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Re: <nettime> Fwd: Stephen Foley: Bitcoin needs to learn from past e-cur
Felix Stalder on Thu, 5 Dec 2013 14:54:52 +0100 (CET)


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Re: <nettime> Fwd: Stephen Foley: Bitcoin needs to learn from past e-currency


On 12/05/2013 01:41 PM, Florian Cramer wrote:

> (I also have my doubts that shifting identities really solves the
> problem of reverse identification through computational analytics
> as it only adds one layer of obfuscation. Live in a small remote
> village, for example, and these means won't help because the one
> person buying The New York Times in the local market will always be
> identifiable no matter what Bitcoin address s/he'll use for payment.
> You could argue that there's no anonymity of transactions in a
> village anyway, but it becomes quite a different story if all those
> transactions become world-readable on the Internet.)

I totally agree here. One should not confuse technical with social
characteristics. Big Data makes de-anonymization is easier than ever.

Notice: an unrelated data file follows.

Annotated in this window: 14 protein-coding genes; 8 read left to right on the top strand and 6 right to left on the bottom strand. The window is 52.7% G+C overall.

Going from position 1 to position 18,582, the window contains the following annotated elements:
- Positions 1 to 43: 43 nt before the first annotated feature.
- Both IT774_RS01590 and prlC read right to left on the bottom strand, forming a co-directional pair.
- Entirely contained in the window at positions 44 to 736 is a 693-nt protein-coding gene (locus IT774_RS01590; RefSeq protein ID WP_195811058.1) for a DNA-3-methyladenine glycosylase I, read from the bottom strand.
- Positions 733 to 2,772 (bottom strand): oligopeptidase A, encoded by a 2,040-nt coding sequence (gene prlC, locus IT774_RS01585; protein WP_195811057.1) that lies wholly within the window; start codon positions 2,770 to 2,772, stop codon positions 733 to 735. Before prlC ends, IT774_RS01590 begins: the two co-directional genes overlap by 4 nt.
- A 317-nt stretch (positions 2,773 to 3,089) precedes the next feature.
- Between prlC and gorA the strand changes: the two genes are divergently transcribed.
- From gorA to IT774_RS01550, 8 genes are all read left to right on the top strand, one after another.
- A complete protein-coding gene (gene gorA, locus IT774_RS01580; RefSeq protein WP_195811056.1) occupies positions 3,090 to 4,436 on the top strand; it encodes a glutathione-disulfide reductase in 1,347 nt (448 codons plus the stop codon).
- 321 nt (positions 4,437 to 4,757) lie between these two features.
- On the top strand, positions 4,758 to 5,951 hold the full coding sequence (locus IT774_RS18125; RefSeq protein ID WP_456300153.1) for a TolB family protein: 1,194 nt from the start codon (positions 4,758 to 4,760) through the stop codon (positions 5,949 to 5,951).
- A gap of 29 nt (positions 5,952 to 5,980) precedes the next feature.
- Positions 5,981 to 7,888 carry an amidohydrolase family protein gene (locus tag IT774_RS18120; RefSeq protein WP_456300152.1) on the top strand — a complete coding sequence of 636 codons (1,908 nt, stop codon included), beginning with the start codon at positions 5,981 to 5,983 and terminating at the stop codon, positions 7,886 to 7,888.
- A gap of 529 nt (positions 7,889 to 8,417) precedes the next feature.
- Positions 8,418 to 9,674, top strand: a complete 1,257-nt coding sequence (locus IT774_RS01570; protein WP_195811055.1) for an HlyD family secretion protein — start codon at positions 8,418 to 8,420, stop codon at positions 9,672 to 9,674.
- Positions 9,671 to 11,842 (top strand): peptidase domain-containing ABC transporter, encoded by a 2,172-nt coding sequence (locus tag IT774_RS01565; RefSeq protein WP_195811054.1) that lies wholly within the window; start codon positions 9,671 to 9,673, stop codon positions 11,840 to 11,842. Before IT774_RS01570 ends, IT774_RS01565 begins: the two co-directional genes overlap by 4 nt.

There is a really fascinating write-up of the unmasking of Dread
Pirate Robert, the persona behind silk road. It wasn't that codes were
broken, or secrets stolen, but Ulbricht, the guy running the site, was
unable to consistently separate the different social personas, so in
the end they could correlate them and connect them to a physical body.
[1]

Besides, one has to wonder where the utopia of anonymous transactions
comes from. In a way, this is exactly what any market promises:
exchanges that are cleared on the spot and leave no social obligation
behind because accounts have been settled through the exchange of
equivalents. A good is precisely as much worth as the price that is
being paid for it, and after than, buyer and seller can part ways,
never to meet again. Karl Polyani, a long time ago, talked about his
as the dis-embedding of the economy from society and pointed out how
destructive this tends to be.

David Graeber and Keith Hart have a lot to say about this, and about
a vision of a "human economy" were social and economic relationships
are intrinsically mixed and cannot, and should not, separated. For me,
this is a much more appealing perspective than one based on anonymous
transactions.

But as Jaromil keeps pointing out, the lasting value of bitcoin,
besides making some people rich, might be to have started a social
experiment on a global scale from which we all can learn.


Felix



[1]
http://arstechnica.com/tech-policy/2013/10/how-the-feds-took-down-the-dread-pirate-roberts/



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